Letters - Fall 2014

Skate skiers, Montana, Bozeman

Letters - Fall 2014

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the Editors

Letters from O/B readers.

Sick of Skate Skiers
Can you use your powers of the pen to stop the proliferation of the annoying trend of skate skiers on roads? You know the ones I mean—the spandex-clad, middle-aged activists who can’t wait for cross-country ski season, so they take to scenic streets in rollerblades and trekking poles to occupy three times the space of a runner or cyclist as they tack like a sailboat, stabbing asphalt with steel tips. They’re more annoying than the cafe-latte-crowd cyclists who ride line abreast in low-visibility lanes and refuse to make room for vehicles because they’re too busy saving the world and chatting about it amongst themselves. Please sick Gramps on them.—Willy Jasox 

*Sent and not spell-checked from my iPhone while crossing a busy street on my long-haul trekker bicycle.

Duly noted, Willy; when it comes to battling spandex, smugness, and trendiness, count us in. Check out the (somewhat) less obtrusive rollerblade hunters article—if we’re lucky, turf wars will break out, and these well-armed weekend warriors will oust the uppity drylanders.

Doubtful Doctor
I am troubled by the article “Get Higher” in the Summer 2014 issue. It is filled with misinformation. The author does not understand physics or physiology, and as a result, some of his recommendations are naive and dangerous.—Larry G. Leonard, M.D.

We reviewed the article, Larry, and the only errors we can find are 1) in the author’s explanation of the oxygen content of air—which does not, in fact, change with altitude, but does change in terms of how much oxygen the body receives, due to changes in air pressure and thus available oxygen molecules in a given volume; and 2) in the recommendation to descend a minimum of 1,000 feet upon feeling altitude-sickness symptoms, which should have specified its applicability to Montana’s mountains—at higher elevations, additional descent may be required.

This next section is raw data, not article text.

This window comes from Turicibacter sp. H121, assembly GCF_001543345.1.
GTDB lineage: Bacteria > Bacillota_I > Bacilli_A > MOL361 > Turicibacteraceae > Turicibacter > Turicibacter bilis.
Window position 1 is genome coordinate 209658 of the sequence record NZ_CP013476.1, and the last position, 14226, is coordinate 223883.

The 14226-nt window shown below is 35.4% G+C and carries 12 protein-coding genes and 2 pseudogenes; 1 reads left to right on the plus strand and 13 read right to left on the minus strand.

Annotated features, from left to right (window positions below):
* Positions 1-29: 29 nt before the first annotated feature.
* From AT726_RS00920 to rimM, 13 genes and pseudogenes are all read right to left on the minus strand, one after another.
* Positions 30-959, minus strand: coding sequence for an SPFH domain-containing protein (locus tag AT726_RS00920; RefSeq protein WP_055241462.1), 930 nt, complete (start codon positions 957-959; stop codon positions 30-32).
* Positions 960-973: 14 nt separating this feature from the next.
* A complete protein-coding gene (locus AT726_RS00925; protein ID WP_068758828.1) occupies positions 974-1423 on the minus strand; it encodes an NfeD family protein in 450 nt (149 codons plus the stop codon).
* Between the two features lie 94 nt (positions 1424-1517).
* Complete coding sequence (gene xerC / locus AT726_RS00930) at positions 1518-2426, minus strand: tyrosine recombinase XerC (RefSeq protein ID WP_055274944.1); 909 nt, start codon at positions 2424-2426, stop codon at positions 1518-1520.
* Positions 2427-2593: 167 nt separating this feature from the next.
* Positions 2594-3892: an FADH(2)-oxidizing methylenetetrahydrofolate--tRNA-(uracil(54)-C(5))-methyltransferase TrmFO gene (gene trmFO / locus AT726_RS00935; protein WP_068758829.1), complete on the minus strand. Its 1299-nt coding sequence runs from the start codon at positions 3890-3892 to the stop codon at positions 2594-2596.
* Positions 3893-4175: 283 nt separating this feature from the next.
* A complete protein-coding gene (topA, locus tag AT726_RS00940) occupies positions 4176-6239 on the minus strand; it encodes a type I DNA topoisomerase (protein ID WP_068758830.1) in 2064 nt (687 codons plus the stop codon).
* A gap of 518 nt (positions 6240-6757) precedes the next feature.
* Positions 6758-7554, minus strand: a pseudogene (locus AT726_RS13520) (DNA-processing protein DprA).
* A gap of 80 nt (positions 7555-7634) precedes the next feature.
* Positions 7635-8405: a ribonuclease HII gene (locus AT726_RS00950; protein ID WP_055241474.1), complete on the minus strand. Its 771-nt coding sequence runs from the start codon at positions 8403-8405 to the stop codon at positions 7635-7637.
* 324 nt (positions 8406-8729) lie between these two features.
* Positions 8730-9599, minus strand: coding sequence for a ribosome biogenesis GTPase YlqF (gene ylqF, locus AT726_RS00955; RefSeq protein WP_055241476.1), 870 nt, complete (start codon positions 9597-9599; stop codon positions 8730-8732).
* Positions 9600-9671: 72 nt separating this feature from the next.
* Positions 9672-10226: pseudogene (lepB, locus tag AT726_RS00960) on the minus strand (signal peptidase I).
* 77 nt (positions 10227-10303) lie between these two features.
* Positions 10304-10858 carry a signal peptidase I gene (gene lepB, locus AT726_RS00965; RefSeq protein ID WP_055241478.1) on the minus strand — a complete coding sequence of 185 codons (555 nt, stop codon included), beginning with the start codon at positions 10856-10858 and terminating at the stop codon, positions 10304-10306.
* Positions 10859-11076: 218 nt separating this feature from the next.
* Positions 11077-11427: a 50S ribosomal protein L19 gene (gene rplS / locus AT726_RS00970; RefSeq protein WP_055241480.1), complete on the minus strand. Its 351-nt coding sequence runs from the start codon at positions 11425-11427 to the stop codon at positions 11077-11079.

Pull Out the Pimp
Your “Pimpin’ the Pocket Guide” contest in the MSU Pocket Guide is a disgrace. Making light of forced, violent, sexual objectification is shameful. And considering that one in five women in this country is sexually assaulted in college, your targeting of students with this little stunt is not only distasteful, but disgusting. It’s not cool and it’s not cute. Outside Bozeman has always had undertones of sexist elitism and your student “pimpin’” only makes you look further uneducated, privileged, and out of touch. Please, stick to the out-of-doors outside Bozeman and leave the sexism and the selling of such to the rest of the media. Thank you.—Nicholas Hagan

Sorry, Nick, our sensitivity manager quit last issue, after we asked her to pimp out the O/B delivery truck. You seem to have lots of time on your hands… maybe you could come up with a better name for the contest?


Does Snot Approve
Greetings—and I’ll get right to the point. Having followed, and enjoyed, your publication from your beginnings, I was shocked and chagrined to see this picture and article in your Spring 2014 publication (“Snot Rocket Snafu"). I have appreciated the quality and good taste which your magazine has contained—as well as all the information and attractive ads, etc. This article makes me sooo sad. It’s so crude.—Jessie Nelson

Point taken, Jessie—boogers, and stories about boogers, are best avoided in polite company. But the article was so darn funny, and so well-written, we just had to make an exception. Like that hilarious off-color joke at a dinner party—sometimes you just gotta go for it.

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